Thursday, August 27, 2015

Tom Bjarnason: "Do what you do best and hope to hell you make a living at it"

When Gerry Lazare recently shared his recollections of being an illustrator in Canada during the mid-20th century, he dedicated his entry to Tom Bjarnason. Just the other day, while working on the text of the "Art of Will Davies" book, I came across a brochure from the 1970s featuring the work of several prominent Toronto illustrators - including Tom Bjarnason. Suddenly I realized how remiss I've been to have never yet featured Tom's work on Today's Inspiration. Tom was a fabulous, creative artist - and a helluva nice guy. I feel so fortunate to have known him. So here goes...


Tom Bjarnason was born in Winnipeg, Manitoba. His mother was an artist and he had seven siblings, of which he was the youngest. Tom attended the Winnipeg School of Art and later, In Detroit, Michigan, the Meinzingers Art School, where he studied for three years. His first job was at a Windsor, Ontario art studio called Greenhow & Webster, but by the mid-'50s he was in Toronto at TDF, one of Canada's premier art studios, creating advertising and editorial art alongside his friend, Will Davies.

(Will & Tom modelling for reference photos for an illustration assignment, 1963)

In the '60s Tom moved to London, England and produced art for publications in the UK, Scandinavia and Germany. "I arrived in London, wanted to stay - but ran out of money," Tom recalled. "So I looked around to see if I could get work. An art director at Good Housekeeping suggested I get a good agent and gave me the name of one. The agent promised to show my work around and it wasn't long before he called and said, "I've got a story to illustrate. Want to do it?"

1965 illustration by Tom Bjarnason
(A 1965 illustration for the British magazine, "Woman" from the Flickr collection of totallymystified)

Returning to Toronto in 1970, Tom began creating stamp designs, both for Canada Post and Unicover Corp. in Wyoming. "I meant for it to be temporary... but I ended up staying." (And he was still here when I first met him at 63 A Yorkville Ave. in Toronto in the late 1990s).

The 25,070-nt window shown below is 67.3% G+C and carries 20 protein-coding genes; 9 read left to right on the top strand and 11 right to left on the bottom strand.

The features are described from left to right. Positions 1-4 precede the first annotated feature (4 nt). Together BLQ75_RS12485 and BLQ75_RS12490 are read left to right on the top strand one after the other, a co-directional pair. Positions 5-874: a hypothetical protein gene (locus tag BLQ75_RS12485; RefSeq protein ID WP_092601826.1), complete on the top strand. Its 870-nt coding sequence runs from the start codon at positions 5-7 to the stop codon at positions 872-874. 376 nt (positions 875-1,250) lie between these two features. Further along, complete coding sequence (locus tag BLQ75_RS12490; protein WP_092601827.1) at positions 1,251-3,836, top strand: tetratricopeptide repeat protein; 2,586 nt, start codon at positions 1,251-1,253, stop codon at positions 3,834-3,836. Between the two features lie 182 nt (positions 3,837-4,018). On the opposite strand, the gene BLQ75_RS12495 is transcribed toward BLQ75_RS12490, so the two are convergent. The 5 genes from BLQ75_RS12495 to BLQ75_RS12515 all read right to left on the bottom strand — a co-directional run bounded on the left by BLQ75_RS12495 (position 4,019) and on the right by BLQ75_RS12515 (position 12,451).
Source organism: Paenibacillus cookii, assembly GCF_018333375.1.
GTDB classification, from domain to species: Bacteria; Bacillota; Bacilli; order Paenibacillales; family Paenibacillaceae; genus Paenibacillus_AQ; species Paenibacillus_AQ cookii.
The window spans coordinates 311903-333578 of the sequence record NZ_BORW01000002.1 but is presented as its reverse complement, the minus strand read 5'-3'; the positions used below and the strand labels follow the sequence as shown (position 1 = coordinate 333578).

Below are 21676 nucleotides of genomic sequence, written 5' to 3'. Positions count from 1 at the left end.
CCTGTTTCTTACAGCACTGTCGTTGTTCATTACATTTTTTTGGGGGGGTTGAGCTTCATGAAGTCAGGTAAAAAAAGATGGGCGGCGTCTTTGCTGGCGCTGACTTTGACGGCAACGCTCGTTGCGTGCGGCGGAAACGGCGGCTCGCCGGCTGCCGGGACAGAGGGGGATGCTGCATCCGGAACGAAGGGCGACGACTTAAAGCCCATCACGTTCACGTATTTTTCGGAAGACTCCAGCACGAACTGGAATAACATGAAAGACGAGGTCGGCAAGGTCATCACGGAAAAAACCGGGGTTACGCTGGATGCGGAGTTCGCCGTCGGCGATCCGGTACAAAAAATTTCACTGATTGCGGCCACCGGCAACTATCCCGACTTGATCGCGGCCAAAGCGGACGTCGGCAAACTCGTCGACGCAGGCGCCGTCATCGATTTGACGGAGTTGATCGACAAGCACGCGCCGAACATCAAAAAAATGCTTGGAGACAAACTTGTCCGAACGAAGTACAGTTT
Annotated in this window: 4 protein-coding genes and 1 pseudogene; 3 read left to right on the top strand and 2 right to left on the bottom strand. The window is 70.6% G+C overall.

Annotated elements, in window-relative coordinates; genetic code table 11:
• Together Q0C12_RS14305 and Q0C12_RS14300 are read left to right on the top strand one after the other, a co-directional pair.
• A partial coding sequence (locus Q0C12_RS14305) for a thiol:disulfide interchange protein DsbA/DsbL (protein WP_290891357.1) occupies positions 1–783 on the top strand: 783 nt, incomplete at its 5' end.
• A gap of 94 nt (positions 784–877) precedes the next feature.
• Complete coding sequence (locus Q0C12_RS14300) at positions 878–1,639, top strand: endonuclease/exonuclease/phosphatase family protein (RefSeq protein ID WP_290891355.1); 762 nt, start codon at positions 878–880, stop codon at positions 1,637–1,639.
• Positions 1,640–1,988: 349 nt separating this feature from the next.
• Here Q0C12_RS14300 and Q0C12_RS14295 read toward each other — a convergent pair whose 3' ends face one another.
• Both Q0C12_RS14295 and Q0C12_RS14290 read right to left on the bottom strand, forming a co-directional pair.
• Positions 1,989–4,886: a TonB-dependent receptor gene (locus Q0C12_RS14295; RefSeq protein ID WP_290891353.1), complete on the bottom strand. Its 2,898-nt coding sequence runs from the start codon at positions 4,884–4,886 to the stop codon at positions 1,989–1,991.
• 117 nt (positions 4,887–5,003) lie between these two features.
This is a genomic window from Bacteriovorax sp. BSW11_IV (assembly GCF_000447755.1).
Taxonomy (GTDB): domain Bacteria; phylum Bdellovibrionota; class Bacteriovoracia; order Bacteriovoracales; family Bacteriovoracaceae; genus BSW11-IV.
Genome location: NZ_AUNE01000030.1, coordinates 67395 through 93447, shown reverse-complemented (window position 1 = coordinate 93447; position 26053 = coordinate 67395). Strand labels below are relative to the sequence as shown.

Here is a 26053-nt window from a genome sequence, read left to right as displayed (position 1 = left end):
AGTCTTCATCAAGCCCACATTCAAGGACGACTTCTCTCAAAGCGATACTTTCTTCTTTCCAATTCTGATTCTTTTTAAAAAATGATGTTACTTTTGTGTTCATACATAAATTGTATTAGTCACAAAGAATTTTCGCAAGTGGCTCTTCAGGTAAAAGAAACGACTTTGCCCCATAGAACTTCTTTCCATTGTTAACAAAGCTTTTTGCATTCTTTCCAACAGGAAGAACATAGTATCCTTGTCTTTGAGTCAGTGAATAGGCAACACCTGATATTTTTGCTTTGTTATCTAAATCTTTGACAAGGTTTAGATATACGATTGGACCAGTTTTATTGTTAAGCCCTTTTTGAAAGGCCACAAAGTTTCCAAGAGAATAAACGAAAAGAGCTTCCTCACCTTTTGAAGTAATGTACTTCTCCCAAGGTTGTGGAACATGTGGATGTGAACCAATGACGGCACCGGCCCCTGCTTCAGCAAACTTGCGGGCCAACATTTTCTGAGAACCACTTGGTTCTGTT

(Four of a series of Canadian stamps Tom designed in 1978)

Along with assignments for magazines like Canadian and Weekend...


... Tom created artwork for corporate clients such as Canadian Pacific, Royal Trust, Toyota, DeHavilland Aircraft and many others.

(Above & below: Department of National Defence, Canada, early 1980s)


Tom talked about his influences, saying he certainly had some when he was younger, and how art directors would mention big name US illustrators when handing out assignments. "If you wanted to make a living you had to reproduce that style," he said. But, "when you come right down to it, you do what you do best and hope to hell you make a living at it, because you'll never get to the top if you're too busy looking over your shoulder at someone else."

By the time I became aware of his work in the late 1980s, Tom was well into a period of creating beautiful, huge, semi-abstract works - sometimes for clients but often just for his own pleasure.


"I'm always interested in composition," said Tom, "and I think that's what I like most about my work. I do a lot of it by instinct. I take a very personal approach to composition."


When I met Tom, he had mostly retired from what could be called "illustration." He still painted representational work, mostly aviation art, some of which would be printed in Canadian Legion magazine, but mostly for gallery display or private collections. Nine of Tom's paintings are in the collection of the Canadian War Museum in Ottawa.

He had moved on to building three-dimensional abstract installation pieces, and whenever he visited, if someone was throwing out, say, a broken fax machine, he'd take it. You knew it was going to be dismantled and some part of the guts would likely become an element in one of Tom's sculptures.


Tom was a soft spoken, thoughtful person with a gentle sense of humour. When he spoke with you, you got the sense that he was genuinely interested in hearing what you had to say on whatever subject was being discussed. He used to say, "I don't really know where I'm headed. I just want to continue doing what I'm doing. It's the doing that's the fun.I never worry about getting awards, I just like doing what I like to do and if somebody else likes it, well, that's even better."

Tom Bjarnason passed away in August 2009. He was 84 years old.

Monday, August 24, 2015

Postscript: From Illustrator to Painter (The Final Step - Part 2)

By Gerald Lazare

As an illustrator, I loved doing anything with a foreign setting. My ancestors had come from France. In 1979, I made another trip to Europe, starting in Paris to sketch and paint and produce a show. In 1981, I had an exhibition ant the Prince Arthur Galleries hosted by the French and Italian embassies in Toronto. A catalogue was produced in French, English and Italian called Lazare in Europe.

Chien du Café

Pont Neuf

Rue de Siene

Venetian Masks

Venetian Market

People in the city, often the protagonists in the fiction I illustrated, were all around me, the girls at Murray’s restaurant at the Park Plaza hotel where I had breakfast near my studio and Country Style Donuts where I had coffee. The nearby popcorn man at ROM, people on the subway, teenagers in the mall, they all became my subject matter. What fun! I remember it all with such pleasure! I wish I was back there again. With my pictures I tried to stop it, to capture it in a frame to look at and have forever.

The Girls at Murray’s